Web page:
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June 15, 2023 4 min read

By Niles C. Welikson and Jillian N. Bittner

In its latest attempt to violate theRegina ruling, the Legislature has proposed retroactively changing the method for calculating rents in apartments affected by theRoberts ruling.

In 2018 the Democrats took control of the New York State Legislature. It didn’t take long for them to enact the most draconian changes to the state’s rent regulatory system in history, that being the Housing Stability and Tenant Protection Act of 2019 (“HSTPA”). Among other radical and far from necessary changes, the Act altered the methodology for calculating legal regulated rents and increased overcharge penalties. Adding insult to injury was the requirement that those provisions were to be applied retroactively.

Fortunately, in 2020 the New York Court of Appeals held in Matter of Regina Metropolitan Co. LLC v. New York State Div. of Hous. & Community Renewal, 35 N.Y.3d 332 (2020) (“Regina”) that retroactive application of those particular changes was unconstitutional and thus unenforceable. In effect, the Court implicitly acknowledged the completely unfair legislative attempt at changing the rules in the middle of the game. See also Casey v. Whitehouse Estates, Inc., 2023 NY Slip Op 01351 (2023).

In their latest and, to date, unsuccessful attempt at destroying the regulated rental housing market the Legislature once again took aim at retroactively changing the methodology for calculating rents in overcharge situations. Among the proposals were changes aimed at calculating rents for apartments affected by the 2009 Court of Appeals ruling in Roberts v. Tishman Speyer Props., LP (“Roberts”), which held that apartments in receipt of J-51 tax benefits were not eligible for deregulation despite clear and unequivocal language in the Rent Stabilization Code to the contrary. The Roberts decision did not address the methodology for calculating the rent for apartments affected by the ruling. Thus, that issue played out for over a decade until the Reginaruling.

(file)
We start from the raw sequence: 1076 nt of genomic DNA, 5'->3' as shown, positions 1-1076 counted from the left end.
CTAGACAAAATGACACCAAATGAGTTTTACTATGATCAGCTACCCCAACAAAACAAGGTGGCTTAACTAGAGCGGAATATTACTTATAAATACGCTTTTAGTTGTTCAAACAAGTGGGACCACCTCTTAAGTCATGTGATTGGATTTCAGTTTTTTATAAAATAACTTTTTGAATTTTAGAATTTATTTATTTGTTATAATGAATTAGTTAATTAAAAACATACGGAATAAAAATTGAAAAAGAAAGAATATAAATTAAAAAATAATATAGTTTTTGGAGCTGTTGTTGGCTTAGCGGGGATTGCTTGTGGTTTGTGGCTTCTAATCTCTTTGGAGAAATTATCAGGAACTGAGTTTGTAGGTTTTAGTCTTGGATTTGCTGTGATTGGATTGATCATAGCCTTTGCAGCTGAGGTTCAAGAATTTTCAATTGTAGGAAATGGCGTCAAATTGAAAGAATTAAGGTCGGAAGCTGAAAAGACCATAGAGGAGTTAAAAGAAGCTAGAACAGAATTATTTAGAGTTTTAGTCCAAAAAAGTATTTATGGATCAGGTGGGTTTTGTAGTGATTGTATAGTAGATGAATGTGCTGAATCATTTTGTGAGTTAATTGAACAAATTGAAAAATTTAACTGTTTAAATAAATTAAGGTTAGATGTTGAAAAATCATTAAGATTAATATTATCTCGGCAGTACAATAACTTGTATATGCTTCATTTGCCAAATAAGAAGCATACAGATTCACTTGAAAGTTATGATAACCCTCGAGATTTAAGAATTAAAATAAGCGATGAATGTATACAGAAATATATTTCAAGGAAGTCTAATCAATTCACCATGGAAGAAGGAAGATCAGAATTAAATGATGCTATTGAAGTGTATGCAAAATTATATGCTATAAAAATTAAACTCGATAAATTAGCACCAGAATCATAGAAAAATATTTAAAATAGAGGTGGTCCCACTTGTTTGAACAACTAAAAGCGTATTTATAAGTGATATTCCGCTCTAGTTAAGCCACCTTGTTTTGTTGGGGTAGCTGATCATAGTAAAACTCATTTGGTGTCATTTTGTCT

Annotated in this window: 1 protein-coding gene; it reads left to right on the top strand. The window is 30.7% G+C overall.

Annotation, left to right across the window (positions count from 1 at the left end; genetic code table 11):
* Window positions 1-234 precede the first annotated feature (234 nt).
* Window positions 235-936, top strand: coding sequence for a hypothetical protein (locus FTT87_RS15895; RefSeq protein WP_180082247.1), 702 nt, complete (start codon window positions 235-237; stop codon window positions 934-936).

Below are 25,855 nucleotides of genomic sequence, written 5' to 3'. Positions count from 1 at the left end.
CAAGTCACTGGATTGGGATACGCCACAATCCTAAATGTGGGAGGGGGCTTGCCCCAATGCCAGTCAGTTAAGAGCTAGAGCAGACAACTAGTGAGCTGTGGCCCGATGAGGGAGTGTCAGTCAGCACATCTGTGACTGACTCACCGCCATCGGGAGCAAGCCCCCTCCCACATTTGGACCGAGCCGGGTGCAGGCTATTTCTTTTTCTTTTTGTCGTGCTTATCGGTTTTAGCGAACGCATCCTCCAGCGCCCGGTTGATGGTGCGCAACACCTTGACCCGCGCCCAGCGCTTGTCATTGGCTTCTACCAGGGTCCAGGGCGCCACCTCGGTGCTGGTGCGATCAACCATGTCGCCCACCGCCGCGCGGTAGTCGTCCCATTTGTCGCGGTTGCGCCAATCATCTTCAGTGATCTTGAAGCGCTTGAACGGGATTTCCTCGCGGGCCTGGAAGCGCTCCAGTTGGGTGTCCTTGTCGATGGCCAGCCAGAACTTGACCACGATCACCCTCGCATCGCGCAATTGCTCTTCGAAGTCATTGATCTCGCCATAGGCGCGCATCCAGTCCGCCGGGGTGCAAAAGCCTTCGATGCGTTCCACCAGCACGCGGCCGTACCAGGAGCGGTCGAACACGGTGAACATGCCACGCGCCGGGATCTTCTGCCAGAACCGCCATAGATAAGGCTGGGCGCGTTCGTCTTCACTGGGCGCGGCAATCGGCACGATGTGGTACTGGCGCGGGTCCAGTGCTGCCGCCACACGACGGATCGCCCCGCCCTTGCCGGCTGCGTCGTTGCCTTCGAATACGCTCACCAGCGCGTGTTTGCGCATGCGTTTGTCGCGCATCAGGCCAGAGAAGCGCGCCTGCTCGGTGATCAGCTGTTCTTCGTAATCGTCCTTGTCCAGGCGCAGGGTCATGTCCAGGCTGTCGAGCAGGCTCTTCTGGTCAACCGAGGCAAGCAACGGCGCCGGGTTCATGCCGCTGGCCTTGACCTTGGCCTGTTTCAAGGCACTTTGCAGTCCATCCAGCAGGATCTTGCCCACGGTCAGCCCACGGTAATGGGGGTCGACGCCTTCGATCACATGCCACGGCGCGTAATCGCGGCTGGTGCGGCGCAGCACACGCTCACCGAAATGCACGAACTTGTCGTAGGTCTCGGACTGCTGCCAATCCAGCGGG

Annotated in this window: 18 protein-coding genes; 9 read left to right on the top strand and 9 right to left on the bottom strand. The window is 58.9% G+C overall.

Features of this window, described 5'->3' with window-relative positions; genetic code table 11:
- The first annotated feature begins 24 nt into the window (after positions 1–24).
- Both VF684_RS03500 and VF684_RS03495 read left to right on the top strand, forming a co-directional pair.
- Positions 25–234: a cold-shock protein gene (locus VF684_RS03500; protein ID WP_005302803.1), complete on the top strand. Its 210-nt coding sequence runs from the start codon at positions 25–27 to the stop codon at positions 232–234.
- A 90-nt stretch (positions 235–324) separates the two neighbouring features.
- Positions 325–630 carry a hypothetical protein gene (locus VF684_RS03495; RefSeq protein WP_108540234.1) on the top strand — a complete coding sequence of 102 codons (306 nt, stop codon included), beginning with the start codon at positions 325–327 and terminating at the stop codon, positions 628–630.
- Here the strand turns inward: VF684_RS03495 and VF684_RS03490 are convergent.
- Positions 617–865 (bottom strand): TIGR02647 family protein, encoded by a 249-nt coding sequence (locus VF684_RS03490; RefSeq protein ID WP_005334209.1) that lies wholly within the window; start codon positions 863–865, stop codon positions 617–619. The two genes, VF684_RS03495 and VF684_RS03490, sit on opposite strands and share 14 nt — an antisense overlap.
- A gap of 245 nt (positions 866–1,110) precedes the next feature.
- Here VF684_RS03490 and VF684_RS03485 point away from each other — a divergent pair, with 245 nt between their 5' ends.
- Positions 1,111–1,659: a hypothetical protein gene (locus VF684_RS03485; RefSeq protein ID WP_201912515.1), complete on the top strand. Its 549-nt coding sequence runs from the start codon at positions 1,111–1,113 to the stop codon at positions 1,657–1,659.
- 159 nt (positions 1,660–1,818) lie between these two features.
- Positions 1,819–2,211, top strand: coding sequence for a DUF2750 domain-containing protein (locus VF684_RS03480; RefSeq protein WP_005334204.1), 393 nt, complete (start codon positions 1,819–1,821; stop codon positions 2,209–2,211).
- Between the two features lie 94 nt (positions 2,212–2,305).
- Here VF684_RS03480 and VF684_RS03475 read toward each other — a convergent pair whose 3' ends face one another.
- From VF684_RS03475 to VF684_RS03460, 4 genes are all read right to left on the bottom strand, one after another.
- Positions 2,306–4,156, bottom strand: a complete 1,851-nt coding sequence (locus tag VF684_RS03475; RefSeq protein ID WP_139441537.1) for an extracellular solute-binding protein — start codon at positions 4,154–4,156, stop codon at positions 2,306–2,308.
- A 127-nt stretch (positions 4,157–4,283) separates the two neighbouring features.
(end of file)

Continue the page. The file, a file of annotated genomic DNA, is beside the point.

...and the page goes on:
The Reginadecision loudly rejected the Legislature’s unfair attempt at retroactively impacting pending overcharge cases. If it had not done so, many tenants who were favorably impacted by the Roberts ruling would have enjoyed an undeserved windfall on top of the unjust enrichment they had already benefitted from as a consequence of the Court’s finding the Rent Stabilization Code’s provision that owners had justifiably relied upon for years was invalid. In addition, owners who had relied upon the prior Rent Stabilization Law’s four-year record retention requirements and the proscription against utilizing a rent other than the rent charged four years prior to the filing of a complaint would have suddenly been subjected to a six-year, if not open-ended, criteria pursuant to the HSTPA.

Imagine being told the law requires you to retain four years of records and, in reliance on that, you discard those that are older than that, only to be told years later the law is retroactively being changed to require the production of those records that were discarded. That is just one of the unfair, ridiculous aspects of the HSTPA the Legislature attempted to foist upon the industry which, fortunately, the Court of Appeals rejected in Regina.